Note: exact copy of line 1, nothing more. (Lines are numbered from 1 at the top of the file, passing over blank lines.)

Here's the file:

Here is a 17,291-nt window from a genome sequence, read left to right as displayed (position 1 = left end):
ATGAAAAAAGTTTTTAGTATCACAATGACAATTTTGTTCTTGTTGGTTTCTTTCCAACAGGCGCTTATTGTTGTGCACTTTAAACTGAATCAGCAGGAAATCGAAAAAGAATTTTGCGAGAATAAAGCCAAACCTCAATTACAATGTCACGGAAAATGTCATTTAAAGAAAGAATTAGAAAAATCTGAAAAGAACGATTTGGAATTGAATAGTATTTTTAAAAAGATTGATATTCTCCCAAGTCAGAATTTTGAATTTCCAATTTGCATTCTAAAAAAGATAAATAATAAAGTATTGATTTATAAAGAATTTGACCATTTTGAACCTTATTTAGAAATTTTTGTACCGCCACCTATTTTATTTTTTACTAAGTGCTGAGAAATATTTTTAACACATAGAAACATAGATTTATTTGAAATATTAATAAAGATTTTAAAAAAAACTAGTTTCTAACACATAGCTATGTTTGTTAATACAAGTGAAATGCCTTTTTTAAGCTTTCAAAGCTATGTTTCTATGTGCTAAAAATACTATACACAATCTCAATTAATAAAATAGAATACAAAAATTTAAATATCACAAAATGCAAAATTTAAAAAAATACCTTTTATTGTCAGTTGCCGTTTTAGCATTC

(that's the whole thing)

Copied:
Here is a 17,291-nt window from a genome sequence, read left to right as displayed (position 1 = left end):